Supreme Court Private vehicle not within the purview of public place:...

Private vehicle not within the purview of public place: SC

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New Delhi, Apr 20 (ILNS) The Supreme Court recently acquitted three persons convicted under Section 15 of the Narcotic Drugs and Psychotropic Substances Act (NDPS Act), 1985, while observing that “a private vehicle would not come within the expression of “public place,” as explained in Section 43 of the NDPS Act.” (“Boota Singh and Others vs State of Haryana”)

A Division Bench of Justices UU Lalit and KM Joseph on Friday noted, “The evidence in the present case clearly shows that the vehicle was not a public conveyance, but a vehicle belonging to accused Gurdeep Singh.”

The appellants were sitting on two bags in a jeep, when a raid was conducted on a ‘kacha path’ at Rori-Jatana road. The search of the bags led to the recovery of 75 kg poppy straw. The appellants were arrested on the spot, while one of the co-accused of the appellants, Major Singh, was arrested later.

The Trial Court, by order dated August.8, 2004, acquitted Major Singh but convicted Boota Singh, Gurdeep Singh and Gurmohinder Singh under Section 15 of the NDPS Act, and sentenced them to rigorous imprisonment for 10 years with fine of Rs one lakh, in default whereof, they were directed to undergo further rigorous imprisonment for a period of two years.

The order of the Trial Court was upheld by the High Court, stating “in the case in hand, the accused were present in a jeep on a public path and in such circumstance, the provisions of Section 43 and not of 42 of the Act come into play.” Aggrieved by the order, the appellants preferred an appeal before the Apex Court.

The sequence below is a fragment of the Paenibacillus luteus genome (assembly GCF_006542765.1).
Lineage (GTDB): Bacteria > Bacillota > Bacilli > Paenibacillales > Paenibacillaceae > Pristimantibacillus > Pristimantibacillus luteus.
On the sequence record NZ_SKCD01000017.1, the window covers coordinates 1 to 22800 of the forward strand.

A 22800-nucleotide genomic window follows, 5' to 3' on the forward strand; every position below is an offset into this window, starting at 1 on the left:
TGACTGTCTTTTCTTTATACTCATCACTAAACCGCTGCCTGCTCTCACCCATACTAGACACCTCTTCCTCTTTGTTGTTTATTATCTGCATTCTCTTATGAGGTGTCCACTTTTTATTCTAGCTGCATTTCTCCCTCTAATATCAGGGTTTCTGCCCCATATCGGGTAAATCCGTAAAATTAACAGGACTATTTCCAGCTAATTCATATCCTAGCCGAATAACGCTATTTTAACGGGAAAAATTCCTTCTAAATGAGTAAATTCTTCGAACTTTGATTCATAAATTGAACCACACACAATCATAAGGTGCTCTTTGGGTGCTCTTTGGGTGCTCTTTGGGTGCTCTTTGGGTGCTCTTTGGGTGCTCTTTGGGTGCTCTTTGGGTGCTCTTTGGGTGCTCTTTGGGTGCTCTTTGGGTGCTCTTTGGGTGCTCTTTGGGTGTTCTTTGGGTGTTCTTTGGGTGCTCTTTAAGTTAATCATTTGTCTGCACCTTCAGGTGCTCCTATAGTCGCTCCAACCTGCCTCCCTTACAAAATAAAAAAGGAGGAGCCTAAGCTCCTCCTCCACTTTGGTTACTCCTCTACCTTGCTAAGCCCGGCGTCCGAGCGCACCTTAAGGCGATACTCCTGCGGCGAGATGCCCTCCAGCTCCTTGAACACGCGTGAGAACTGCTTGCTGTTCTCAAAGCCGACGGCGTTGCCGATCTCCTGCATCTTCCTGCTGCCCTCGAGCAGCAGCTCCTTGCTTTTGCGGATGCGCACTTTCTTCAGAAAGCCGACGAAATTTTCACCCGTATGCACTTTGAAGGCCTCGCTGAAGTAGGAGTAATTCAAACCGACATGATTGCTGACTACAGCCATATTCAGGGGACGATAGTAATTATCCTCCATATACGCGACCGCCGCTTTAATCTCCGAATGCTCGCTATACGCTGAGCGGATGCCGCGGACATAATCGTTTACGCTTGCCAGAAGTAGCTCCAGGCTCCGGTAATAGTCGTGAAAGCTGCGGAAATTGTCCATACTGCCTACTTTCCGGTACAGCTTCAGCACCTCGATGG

Mr. Praveen Kumar, learned counsel for the appellants, submitted that  the vehicle in question was not a public conveyance, but a private vehicle belonging to accused Gurdeep Singh, though parked on a public road. He further submitted that PW4 Inspector Nand Lal did not record the secret information received by him in writing, nor any grounds were recorded for not obtaining the requisite search warrants.

The counsel for the appellants argued that the instant case would be governed by the provisions of Section 42 of the NDPS Act and not Section 43, and that in the instant case, there has been total non-compliance of Section 42.

The Apex Court, relying on the precedent laid down in “Karnail Singh v. State of Haryana”, and subsequently followed in the case of “State of Rajasthan v. Jagraj Singh alias Hansa”, concurred with the submission made by the counsel for the appellants that the relevant provision would not be Section 43 of the NDPS Act, but the case would come under the ambit of Section 42 of the  Act. The Court further observed that “Total non-compliance of Section 42 is impermissible. The rigor of Section 42 may get lessened in situations dealt with in the conclusion drawn by this Court in Karnail Singh but in no case, total non-compliance of Section 42 can be accepted. Total non-compliance of Section 42 is impermissible.”

The Supreme Court said, “In the circumstances, the courts below fell in error in rejecting the submissions advanced on behalf of the appellants. We, therefore, allow this appeal, set-aside the view taken by the High Court and acquit the appellants of the charge levelled against them. The appellants be released forthwith unless their custody is required in connection with any ILNS/KR/RJ

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